I guess the little black bees (see photo below) are no strangers to you, as they are so common in Sabah. They seem to nest anywhere that has cavity, like tree hollow, even wooden houses. They usually make a wax-like exit tunnel for the hive. When I was a naughty boy, I just couldn’t help to pinch the tunnel to close the exit, though they are gentle and harmless.
In one occasion, I was told that they are “stingless bees” (Trigona spp).
FYI, Chinese calls it Mi Zai (蜜仔). When stingless bees got agitated,
they don’t sting. Instead, they secrete something sticky and make my
hair sticked together. I didn’t pay much attention to them, because they
are so ordinary and abundant.
One day I passed by a house in Kiau Nuluh Village and saw a few log, each with a small opening.
Another closer look of the log. Actually they are hollow log (usually
coconut trunk) for bee farming. The locals call this empty log
However, to my surprise, they are not farming honey bees, they farm
stingless bees instead. It was early in the morning and most villagers
have gone to work in their plantation, so I could not turn to anyone for
answer. I wonder why they rear such a small bee species. Aren’t larger
honey bees more productive? Later I met a bee expert, Mr. Salim Tingek,
who is one of the authors for the book “Honey Bees of Borneo”. He told
me that the honey produced by stingless bee is sour and even bittern in
taste, but its honey has better medical values, with functions still not
being well-known to most researchers. As stingless bees are a lot
smaller than honey bees, they may have access to smaller flowers such as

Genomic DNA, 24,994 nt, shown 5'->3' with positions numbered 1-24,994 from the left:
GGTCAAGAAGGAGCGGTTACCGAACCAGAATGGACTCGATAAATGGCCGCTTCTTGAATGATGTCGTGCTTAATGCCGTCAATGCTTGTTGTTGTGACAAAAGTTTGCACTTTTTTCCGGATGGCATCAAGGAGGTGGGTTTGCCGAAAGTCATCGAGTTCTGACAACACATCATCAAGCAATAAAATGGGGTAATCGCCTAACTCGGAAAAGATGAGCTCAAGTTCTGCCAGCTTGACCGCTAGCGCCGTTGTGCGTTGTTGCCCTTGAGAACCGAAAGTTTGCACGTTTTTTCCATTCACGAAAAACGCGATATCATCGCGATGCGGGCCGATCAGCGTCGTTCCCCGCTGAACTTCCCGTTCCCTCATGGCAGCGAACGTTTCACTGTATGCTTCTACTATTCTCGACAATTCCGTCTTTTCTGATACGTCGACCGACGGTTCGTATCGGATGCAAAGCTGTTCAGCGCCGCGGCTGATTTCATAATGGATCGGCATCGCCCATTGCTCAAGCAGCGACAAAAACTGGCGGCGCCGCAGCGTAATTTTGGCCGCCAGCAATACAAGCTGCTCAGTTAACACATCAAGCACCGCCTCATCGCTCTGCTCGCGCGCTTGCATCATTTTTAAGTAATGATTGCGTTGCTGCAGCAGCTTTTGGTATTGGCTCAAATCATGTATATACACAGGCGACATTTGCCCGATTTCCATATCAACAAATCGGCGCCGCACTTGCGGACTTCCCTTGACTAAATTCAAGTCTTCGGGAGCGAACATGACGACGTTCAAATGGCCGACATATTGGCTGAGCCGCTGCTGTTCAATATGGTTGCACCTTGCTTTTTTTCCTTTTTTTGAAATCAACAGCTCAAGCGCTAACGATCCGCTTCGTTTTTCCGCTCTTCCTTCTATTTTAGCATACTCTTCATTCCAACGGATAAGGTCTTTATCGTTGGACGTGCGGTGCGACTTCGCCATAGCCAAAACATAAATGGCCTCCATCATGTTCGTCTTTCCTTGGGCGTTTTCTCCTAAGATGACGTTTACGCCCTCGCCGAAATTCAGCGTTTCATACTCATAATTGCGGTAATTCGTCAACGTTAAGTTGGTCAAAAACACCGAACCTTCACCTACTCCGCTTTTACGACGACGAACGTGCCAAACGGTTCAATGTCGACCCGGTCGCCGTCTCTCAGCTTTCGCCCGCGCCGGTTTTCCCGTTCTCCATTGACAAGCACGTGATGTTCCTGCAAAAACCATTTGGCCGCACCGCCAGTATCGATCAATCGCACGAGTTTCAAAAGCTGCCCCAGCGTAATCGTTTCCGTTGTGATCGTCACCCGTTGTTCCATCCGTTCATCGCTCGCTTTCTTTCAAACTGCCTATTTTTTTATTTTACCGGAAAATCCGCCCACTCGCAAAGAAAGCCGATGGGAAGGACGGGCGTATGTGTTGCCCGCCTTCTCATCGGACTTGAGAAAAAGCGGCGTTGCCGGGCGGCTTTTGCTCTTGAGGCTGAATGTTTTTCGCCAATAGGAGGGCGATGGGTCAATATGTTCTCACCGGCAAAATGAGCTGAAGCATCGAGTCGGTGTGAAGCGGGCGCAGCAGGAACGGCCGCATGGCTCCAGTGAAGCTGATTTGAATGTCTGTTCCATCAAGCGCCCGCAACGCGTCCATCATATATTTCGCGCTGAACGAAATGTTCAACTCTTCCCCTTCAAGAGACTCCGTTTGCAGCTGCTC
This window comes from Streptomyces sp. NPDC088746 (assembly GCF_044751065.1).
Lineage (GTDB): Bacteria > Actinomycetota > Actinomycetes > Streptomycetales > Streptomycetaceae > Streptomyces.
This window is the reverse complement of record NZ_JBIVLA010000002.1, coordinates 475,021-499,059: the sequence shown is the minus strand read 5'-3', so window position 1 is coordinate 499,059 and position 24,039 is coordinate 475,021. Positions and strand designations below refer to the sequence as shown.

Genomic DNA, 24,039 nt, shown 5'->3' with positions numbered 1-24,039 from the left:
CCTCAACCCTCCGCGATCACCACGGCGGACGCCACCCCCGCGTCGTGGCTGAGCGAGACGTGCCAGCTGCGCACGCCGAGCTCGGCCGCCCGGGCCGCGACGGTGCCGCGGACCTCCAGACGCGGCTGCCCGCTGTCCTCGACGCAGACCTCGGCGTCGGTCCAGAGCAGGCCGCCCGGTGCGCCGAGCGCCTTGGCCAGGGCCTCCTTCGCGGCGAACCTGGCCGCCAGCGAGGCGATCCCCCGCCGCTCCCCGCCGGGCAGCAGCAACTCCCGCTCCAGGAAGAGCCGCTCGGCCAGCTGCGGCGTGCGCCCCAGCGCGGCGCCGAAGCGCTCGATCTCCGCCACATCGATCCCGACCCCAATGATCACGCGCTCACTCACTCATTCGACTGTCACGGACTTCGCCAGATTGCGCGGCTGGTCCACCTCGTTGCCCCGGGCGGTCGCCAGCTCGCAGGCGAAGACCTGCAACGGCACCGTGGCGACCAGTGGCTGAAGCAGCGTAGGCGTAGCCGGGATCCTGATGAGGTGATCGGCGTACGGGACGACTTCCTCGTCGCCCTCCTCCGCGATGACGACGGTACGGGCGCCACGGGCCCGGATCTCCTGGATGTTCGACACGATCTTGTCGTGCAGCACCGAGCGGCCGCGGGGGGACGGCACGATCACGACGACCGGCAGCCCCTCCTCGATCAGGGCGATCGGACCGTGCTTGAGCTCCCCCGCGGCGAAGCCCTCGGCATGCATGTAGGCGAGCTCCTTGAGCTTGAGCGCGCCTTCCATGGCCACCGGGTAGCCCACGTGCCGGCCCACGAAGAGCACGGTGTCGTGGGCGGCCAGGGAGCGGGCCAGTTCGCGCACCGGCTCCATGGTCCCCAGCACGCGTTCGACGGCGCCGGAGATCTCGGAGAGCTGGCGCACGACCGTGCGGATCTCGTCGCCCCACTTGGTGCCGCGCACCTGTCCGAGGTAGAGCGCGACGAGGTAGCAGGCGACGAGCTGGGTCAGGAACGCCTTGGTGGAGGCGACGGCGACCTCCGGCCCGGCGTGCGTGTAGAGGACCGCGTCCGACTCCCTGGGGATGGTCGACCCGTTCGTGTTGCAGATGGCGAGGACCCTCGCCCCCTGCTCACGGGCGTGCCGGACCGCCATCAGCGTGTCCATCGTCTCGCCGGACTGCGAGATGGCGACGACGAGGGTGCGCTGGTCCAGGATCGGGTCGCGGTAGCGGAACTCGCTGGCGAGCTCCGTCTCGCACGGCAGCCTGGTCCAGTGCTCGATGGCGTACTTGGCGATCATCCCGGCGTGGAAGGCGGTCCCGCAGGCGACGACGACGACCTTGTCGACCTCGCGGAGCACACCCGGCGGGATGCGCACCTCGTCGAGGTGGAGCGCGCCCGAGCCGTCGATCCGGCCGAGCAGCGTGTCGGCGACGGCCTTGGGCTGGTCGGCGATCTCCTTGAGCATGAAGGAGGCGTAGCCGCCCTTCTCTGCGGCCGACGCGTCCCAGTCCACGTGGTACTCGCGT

herb. His studies are mainly focus on commercial honey bees, so he
advised me to ask the locals for more details.
Searching on the Internet, I found a bit of info from a propolis bee
farm at the Penang Botanical Garden. They breeds stingless bees (in fact
only Malaysia doing this) to get the propolis which can “promote
healing and regeneration of tissues. It has antibacterial,
anti-inflammatory functions and protect the body from oxygen free
radical damage, …useful as healing agent and application for home
remedies such as honey, soap and balm”. That’s all I know at this
moment. Now at least I know stingless bee is an extraordinary bee.
Last month in a jungle trek in Gaya Island, I saw hunderds of
stingless bees gathered on a small tree, which is next to their hive.
It was quite an interesting phenomena, but I have no idea what they were doing. This specie has every big exit tunnel.
Due to the forest fire caused by drought, many bees lose their home.
Above is a photo of stingless bee rebuilding its home on a burnt tree.